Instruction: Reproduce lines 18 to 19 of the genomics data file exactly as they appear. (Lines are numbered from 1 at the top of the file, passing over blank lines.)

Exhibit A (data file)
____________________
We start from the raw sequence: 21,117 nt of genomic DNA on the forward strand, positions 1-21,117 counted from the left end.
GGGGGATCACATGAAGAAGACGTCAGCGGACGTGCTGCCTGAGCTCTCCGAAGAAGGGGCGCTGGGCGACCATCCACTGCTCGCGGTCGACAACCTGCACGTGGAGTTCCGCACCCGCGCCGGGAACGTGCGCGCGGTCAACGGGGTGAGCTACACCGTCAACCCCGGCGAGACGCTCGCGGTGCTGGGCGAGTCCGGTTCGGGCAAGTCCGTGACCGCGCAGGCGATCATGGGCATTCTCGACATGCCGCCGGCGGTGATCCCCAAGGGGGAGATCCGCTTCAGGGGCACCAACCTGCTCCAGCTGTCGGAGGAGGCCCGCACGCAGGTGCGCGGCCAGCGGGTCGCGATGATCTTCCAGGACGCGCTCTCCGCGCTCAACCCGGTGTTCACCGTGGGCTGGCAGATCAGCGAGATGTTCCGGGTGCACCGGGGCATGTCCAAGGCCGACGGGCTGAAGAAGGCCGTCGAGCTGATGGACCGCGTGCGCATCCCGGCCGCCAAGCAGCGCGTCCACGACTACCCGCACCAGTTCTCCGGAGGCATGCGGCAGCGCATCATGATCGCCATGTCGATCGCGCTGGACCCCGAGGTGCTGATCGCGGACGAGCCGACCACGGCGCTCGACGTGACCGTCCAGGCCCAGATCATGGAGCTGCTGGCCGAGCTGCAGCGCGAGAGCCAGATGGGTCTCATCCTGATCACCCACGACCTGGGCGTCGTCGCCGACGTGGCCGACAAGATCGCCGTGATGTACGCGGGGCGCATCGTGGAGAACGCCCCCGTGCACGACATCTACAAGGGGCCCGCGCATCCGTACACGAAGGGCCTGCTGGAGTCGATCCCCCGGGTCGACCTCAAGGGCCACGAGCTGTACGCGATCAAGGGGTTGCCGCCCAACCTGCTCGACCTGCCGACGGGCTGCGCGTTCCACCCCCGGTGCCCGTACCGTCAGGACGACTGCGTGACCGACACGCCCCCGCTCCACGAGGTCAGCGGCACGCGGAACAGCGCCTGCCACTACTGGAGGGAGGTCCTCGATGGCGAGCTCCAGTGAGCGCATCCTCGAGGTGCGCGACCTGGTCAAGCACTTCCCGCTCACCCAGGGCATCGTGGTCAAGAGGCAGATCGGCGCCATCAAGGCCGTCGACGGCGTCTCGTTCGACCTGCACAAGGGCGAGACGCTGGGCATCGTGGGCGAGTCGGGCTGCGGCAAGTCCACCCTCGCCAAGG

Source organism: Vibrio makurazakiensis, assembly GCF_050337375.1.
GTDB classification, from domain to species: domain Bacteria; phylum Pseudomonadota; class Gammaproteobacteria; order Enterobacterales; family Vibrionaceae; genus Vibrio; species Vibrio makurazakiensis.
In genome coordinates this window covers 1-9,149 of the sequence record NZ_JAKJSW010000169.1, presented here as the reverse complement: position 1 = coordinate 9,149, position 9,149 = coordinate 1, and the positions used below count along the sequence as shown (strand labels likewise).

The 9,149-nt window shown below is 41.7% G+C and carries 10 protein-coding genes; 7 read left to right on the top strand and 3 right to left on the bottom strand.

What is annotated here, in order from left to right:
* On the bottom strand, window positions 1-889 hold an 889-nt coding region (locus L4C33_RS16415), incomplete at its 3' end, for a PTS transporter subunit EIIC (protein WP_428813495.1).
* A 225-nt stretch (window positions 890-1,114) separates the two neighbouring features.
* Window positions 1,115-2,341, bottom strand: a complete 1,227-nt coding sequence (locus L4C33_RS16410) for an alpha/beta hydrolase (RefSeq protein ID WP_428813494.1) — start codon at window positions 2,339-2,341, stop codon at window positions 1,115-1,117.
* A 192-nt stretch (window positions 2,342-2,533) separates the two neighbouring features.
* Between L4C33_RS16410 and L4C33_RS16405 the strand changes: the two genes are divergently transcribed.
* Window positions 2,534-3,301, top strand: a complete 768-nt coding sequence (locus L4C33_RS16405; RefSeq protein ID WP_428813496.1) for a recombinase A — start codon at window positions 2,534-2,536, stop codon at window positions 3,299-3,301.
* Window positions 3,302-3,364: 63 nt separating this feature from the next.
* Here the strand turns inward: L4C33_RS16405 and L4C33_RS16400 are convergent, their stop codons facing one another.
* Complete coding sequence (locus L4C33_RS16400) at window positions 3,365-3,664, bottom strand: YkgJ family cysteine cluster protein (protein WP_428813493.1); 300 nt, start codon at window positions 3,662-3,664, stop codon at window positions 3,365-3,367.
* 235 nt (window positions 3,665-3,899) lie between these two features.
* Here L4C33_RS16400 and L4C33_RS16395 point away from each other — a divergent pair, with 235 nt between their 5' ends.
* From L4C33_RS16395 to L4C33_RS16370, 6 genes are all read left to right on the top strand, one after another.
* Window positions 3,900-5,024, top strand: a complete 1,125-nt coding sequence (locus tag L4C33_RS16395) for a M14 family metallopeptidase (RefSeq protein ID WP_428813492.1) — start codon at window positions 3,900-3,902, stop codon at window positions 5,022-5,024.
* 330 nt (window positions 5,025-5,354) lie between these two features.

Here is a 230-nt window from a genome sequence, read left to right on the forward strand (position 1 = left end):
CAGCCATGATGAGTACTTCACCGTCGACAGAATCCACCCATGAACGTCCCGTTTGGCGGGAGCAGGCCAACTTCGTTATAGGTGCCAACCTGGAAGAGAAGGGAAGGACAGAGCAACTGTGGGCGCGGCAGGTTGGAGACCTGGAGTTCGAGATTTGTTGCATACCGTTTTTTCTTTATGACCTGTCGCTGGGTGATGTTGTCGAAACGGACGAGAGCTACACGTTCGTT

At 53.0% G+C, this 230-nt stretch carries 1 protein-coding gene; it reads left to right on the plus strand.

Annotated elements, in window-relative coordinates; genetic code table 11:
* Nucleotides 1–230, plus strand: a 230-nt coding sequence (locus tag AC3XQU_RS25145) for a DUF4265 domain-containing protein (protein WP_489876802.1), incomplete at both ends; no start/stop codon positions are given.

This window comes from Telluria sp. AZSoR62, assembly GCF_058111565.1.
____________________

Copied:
* Here L4C33_RS16400 and L4C33_RS16395 point away from each other — a divergent pair, with 235 nt between their 5' ends.
* From L4C33_RS16395 to L4C33_RS16370, 6 genes are all read left to right on the top strand, one after another.